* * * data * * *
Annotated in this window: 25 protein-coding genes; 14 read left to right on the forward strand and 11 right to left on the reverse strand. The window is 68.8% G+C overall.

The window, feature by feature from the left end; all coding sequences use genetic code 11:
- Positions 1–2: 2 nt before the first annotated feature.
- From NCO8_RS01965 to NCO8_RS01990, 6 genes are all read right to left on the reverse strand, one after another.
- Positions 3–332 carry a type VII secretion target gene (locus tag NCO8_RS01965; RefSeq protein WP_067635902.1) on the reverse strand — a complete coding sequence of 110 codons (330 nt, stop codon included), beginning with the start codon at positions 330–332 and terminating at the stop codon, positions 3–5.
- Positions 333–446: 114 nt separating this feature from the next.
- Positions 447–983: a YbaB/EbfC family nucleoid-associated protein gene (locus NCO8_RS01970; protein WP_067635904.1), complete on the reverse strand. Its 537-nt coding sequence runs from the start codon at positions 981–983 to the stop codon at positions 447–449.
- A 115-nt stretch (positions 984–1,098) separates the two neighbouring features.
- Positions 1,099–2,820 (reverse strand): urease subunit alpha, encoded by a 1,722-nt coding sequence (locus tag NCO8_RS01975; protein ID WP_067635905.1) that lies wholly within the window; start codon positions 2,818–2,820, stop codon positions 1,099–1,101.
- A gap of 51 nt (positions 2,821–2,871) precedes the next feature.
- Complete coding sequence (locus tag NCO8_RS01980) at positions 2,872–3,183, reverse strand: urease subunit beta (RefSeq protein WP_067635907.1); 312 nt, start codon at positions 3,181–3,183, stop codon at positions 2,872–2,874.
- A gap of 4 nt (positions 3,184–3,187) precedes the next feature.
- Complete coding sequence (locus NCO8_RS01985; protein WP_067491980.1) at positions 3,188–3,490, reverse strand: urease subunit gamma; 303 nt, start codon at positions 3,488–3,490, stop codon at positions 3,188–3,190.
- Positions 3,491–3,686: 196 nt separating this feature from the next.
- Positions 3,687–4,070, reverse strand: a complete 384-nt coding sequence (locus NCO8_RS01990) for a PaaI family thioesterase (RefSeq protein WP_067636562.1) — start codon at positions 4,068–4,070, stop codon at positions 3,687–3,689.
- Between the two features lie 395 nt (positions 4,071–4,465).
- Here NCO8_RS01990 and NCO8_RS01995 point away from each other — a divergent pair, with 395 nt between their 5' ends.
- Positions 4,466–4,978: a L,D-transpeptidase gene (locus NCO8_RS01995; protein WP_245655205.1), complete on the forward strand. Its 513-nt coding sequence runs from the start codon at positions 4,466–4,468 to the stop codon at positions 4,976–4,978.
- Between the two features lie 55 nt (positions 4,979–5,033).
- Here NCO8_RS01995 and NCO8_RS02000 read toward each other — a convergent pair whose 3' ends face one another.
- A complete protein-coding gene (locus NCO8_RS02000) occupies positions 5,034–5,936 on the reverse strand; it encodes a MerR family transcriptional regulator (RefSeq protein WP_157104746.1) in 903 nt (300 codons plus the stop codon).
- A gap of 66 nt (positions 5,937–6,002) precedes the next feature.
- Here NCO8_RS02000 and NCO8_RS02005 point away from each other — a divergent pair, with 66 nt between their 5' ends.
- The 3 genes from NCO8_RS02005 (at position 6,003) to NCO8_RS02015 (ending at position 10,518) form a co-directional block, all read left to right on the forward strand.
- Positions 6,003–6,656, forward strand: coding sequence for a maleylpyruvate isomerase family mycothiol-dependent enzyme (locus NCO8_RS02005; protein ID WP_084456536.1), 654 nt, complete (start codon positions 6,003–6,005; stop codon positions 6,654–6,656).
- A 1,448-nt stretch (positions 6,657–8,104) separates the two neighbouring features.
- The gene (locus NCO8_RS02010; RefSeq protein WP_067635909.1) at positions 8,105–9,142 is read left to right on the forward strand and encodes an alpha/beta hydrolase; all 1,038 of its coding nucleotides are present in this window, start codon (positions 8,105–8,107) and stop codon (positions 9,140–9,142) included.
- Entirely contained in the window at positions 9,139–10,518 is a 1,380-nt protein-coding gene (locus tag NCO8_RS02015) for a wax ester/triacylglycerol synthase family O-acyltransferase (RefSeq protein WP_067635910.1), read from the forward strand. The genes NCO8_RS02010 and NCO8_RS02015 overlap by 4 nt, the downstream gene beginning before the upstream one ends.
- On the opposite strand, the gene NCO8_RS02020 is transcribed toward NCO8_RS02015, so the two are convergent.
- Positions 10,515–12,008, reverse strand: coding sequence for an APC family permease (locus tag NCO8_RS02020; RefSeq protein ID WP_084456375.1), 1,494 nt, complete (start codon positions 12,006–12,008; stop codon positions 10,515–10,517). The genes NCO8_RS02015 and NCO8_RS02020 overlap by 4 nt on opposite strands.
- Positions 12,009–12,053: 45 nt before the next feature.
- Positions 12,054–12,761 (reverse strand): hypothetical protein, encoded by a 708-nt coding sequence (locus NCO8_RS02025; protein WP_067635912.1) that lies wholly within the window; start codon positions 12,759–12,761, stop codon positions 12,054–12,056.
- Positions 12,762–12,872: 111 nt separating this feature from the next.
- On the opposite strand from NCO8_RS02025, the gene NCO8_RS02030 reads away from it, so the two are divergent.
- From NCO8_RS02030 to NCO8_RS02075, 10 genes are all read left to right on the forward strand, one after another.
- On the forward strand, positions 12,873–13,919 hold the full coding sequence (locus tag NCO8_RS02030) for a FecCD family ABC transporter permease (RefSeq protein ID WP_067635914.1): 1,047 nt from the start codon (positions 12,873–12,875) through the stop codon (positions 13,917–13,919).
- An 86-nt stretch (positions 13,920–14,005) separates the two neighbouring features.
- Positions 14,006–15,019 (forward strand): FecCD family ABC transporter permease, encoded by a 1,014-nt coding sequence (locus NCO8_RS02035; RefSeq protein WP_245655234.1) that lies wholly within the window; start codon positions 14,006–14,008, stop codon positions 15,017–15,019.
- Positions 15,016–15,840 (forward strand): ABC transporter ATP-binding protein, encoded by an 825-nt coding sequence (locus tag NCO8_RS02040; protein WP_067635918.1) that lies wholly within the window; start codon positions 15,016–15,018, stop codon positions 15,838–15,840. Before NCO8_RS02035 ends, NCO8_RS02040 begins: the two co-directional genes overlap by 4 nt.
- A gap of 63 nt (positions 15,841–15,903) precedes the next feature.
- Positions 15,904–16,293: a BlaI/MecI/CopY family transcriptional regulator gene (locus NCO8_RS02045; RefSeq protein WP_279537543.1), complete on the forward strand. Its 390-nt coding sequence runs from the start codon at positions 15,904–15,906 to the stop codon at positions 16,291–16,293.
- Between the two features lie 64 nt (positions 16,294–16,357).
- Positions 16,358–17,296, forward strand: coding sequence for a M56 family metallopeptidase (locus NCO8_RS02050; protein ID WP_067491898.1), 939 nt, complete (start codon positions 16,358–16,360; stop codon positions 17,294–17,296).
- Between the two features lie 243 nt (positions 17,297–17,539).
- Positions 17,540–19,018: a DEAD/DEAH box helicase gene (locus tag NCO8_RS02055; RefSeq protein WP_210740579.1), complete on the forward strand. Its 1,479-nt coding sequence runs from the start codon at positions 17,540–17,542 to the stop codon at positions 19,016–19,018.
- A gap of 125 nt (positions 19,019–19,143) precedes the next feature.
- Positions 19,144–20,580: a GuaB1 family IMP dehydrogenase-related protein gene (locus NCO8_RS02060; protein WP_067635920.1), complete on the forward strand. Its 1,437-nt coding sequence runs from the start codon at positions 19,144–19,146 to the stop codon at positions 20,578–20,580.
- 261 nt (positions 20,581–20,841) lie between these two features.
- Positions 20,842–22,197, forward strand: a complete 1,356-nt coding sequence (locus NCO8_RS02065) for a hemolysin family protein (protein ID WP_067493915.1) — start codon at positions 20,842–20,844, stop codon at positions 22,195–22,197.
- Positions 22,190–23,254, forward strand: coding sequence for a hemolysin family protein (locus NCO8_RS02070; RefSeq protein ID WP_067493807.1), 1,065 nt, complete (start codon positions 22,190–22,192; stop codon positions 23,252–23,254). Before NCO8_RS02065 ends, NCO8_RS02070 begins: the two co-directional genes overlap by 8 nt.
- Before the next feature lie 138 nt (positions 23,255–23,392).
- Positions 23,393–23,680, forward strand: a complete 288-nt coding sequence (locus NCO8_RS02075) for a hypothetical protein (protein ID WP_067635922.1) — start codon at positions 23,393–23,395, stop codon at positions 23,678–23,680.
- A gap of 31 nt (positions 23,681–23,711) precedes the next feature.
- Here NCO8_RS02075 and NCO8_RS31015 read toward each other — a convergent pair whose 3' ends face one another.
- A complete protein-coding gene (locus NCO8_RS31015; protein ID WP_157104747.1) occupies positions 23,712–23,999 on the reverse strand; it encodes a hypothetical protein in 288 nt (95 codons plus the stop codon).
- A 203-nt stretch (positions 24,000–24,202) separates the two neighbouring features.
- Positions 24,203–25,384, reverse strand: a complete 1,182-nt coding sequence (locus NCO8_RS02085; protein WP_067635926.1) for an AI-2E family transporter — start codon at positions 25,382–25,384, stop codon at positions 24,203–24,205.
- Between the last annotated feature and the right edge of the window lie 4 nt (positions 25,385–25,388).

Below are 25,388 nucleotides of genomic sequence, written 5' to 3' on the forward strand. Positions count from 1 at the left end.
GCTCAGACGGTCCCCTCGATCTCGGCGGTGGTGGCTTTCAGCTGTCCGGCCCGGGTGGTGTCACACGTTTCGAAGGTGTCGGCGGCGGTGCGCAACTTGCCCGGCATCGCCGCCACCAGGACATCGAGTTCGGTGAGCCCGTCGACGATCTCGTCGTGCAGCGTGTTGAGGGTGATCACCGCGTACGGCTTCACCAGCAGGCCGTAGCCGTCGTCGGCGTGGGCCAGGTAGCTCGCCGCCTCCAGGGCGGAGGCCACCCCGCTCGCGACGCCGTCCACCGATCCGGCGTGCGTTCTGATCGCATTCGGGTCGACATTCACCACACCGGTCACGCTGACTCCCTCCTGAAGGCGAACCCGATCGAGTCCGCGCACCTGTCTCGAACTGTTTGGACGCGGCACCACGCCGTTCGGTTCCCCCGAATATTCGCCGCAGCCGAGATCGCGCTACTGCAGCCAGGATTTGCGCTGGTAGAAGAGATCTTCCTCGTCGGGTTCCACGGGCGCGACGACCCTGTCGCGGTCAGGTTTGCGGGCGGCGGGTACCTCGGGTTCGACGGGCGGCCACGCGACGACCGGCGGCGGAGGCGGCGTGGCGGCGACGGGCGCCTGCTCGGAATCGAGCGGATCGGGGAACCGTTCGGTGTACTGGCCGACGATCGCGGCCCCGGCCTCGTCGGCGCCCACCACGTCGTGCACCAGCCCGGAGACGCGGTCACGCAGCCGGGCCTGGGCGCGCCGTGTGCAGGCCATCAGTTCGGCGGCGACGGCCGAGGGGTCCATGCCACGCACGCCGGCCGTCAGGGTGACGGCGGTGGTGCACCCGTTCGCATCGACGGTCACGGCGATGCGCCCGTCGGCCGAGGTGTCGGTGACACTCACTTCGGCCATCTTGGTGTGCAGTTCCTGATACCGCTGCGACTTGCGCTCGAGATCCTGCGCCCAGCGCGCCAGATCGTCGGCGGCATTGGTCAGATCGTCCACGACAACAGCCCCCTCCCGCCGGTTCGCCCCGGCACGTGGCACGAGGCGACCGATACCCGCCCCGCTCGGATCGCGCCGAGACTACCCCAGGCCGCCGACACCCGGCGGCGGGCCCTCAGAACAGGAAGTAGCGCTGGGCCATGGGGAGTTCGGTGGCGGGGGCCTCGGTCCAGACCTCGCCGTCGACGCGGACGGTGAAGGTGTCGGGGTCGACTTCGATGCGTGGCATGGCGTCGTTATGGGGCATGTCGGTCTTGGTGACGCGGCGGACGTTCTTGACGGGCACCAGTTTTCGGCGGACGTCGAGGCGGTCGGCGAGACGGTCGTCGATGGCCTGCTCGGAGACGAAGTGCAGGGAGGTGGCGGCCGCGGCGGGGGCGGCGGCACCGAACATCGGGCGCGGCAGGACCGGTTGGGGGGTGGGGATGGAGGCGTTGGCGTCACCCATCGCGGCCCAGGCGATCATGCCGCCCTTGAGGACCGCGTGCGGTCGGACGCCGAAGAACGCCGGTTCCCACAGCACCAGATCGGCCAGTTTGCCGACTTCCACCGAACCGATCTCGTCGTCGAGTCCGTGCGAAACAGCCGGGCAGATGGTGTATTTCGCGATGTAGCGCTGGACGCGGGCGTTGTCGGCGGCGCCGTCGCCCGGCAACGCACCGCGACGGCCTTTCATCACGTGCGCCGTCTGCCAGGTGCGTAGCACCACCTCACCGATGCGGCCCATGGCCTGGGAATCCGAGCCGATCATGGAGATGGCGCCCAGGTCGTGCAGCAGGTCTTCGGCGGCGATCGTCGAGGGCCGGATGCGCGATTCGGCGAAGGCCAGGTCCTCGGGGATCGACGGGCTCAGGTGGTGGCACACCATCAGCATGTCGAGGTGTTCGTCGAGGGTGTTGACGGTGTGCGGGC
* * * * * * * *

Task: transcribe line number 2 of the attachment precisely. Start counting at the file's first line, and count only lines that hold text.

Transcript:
The window, feature by feature from the left end; all coding sequences use genetic code 11: